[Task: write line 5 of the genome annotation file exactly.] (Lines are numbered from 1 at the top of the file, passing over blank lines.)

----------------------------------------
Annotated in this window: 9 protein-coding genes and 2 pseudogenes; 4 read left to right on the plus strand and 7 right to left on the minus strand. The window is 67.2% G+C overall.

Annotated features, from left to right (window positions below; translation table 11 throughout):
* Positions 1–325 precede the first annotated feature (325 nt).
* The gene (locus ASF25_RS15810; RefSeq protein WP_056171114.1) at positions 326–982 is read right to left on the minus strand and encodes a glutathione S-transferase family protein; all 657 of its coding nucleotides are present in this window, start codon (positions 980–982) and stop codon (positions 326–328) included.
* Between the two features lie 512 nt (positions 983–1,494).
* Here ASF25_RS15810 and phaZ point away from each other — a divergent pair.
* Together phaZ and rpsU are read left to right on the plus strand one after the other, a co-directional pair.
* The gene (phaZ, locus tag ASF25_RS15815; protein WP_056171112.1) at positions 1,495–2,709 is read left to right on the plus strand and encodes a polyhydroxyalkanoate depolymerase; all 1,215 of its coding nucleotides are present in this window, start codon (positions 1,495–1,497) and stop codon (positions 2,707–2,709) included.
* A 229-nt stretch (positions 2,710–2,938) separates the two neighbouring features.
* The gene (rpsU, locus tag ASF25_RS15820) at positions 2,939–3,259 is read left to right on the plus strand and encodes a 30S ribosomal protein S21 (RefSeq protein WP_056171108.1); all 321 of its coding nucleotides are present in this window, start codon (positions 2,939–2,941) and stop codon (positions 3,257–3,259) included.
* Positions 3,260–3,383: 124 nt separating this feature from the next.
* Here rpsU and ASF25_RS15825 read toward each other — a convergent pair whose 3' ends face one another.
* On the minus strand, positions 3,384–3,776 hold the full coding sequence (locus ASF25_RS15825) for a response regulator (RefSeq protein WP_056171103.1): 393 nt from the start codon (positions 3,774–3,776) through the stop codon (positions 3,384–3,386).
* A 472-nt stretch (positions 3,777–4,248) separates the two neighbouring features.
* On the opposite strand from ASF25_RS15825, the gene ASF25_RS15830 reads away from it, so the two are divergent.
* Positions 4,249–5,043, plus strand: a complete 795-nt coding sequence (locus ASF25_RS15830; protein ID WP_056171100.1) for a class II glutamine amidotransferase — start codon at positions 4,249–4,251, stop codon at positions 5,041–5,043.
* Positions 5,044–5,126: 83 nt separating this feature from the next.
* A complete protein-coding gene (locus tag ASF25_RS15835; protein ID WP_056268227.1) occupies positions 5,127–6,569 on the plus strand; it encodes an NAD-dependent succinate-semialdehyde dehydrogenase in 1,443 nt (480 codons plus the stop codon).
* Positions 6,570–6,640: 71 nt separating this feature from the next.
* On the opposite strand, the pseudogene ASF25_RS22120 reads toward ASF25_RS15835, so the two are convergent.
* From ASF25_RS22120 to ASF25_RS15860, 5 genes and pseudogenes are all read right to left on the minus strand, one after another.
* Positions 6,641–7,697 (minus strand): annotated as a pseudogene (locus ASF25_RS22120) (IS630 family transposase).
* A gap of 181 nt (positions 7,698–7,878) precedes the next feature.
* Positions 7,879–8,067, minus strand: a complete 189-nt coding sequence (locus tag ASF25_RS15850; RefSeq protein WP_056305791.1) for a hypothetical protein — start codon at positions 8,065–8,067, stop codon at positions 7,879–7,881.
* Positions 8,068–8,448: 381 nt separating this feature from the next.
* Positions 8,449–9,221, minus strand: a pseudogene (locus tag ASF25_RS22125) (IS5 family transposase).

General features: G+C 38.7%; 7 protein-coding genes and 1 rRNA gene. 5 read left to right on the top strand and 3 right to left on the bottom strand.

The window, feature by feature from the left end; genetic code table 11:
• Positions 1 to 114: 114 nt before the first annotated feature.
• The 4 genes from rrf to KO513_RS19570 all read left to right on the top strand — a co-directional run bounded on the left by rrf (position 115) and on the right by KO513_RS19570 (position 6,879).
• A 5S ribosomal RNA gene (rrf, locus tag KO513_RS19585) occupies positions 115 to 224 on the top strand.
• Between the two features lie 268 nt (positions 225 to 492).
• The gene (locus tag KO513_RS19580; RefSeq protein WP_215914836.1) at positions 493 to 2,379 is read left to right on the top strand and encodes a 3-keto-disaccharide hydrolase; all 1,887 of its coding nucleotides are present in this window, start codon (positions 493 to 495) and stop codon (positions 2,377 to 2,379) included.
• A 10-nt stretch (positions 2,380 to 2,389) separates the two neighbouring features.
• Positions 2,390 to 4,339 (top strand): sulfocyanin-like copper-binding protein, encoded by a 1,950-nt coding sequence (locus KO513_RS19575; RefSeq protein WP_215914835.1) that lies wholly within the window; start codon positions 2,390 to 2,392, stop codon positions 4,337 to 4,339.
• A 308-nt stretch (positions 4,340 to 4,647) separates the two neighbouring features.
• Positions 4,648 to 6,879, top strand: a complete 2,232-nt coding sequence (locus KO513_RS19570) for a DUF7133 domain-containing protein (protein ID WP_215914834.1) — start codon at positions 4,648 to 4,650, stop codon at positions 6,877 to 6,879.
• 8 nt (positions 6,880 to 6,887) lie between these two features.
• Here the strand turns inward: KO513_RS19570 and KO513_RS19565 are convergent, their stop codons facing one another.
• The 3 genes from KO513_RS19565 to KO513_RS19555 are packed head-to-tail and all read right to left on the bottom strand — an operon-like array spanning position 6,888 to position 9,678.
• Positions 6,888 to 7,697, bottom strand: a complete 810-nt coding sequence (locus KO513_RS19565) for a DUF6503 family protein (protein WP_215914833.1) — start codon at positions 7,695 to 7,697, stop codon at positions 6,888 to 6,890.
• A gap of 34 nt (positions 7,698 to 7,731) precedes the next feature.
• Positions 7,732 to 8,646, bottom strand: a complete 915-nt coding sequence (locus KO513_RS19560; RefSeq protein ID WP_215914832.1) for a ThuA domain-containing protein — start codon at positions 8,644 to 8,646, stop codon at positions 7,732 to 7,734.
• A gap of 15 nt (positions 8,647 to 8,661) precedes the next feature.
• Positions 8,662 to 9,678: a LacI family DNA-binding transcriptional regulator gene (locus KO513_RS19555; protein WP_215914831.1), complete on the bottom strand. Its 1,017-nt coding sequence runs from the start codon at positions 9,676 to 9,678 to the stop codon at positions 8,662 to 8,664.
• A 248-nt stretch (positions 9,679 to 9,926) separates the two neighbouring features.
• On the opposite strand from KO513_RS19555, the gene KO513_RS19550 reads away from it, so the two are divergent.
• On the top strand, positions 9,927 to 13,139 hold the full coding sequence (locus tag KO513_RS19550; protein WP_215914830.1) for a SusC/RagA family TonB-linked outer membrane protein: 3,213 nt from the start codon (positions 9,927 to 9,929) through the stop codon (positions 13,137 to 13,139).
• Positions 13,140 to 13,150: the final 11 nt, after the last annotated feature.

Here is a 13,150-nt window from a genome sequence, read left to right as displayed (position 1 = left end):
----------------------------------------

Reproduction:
* Between the two features lie 512 nt (positions 983–1,494).